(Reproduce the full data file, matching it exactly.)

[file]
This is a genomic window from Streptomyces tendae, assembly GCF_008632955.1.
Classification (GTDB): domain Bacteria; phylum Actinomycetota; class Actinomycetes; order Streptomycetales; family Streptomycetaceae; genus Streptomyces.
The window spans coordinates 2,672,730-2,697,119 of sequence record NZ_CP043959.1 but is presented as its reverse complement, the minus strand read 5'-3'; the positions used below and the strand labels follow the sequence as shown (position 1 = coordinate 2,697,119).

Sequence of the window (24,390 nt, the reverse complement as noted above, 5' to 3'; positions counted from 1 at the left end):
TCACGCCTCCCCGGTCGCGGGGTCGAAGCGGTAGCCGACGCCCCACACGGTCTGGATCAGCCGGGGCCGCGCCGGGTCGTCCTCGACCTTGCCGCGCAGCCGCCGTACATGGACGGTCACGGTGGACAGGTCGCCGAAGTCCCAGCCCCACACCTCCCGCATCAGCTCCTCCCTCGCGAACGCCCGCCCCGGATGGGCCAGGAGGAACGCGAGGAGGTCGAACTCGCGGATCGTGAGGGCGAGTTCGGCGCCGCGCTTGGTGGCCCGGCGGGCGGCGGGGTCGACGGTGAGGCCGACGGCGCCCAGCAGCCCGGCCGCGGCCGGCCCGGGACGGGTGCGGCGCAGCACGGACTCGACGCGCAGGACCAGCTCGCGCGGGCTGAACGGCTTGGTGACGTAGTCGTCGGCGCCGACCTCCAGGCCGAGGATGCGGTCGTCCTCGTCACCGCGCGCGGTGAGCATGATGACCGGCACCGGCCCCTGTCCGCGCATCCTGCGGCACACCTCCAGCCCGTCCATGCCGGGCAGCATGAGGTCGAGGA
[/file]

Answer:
This is a genomic window from Streptomyces tendae, assembly GCF_008632955.1.
Classification (GTDB): domain Bacteria; phylum Actinomycetota; class Actinomycetes; order Streptomycetales; family Streptomycetaceae; genus Streptomyces.
The window spans coordinates 2,672,730-2,697,119 of sequence record NZ_CP043959.1 but is presented as its reverse complement, the minus strand read 5'-3'; the positions used below and the strand labels follow the sequence as shown (position 1 = coordinate 2,697,119).

Sequence of the window (24,390 nt, the reverse complement as noted above, 5' to 3'; positions counted from 1 at the left end):
TCACGCCTCCCCGGTCGCGGGGTCGAAGCGGTAGCCGACGCCCCACACGGTCTGGATCAGCCGGGGCCGCGCCGGGTCGTCCTCGACCTTGCCGCGCAGCCGCCGTACATGGACGGTCACGGTGGACAGGTCGCCGAAGTCCCAGCCCCACACCTCCCGCATCAGCTCCTCCCTCGCGAACGCCCGCCCCGGATGGGCCAGGAGGAACGCGAGGAGGTCGAACTCGCGGATCGTGAGGGCGAGTTCGGCGCCGCGCTTGGTGGCCCGGCGGGCGGCGGGGTCGACGGTGAGGCCGACGGCGCCCAGCAGCCCGGCCGCGGCCGGCCCGGGACGGGTGCGGCGCAGCACGGACTCGACGCGCAGGACCAGCTCGCGCGGGCTGAACGGCTTGGTGACGTAGTCGTCGGCGCCGACCTCCAGGCCGAGGATGCGGTCGTCCTCGTCACCGCGCGCGGTGAGCATGATGACCGGCACCGGCCCCTGTCCGCGCATCCTGCGGCACACCTCCAGCCCGTCCATGCCGGGCAGCATGAGGTCGAGGA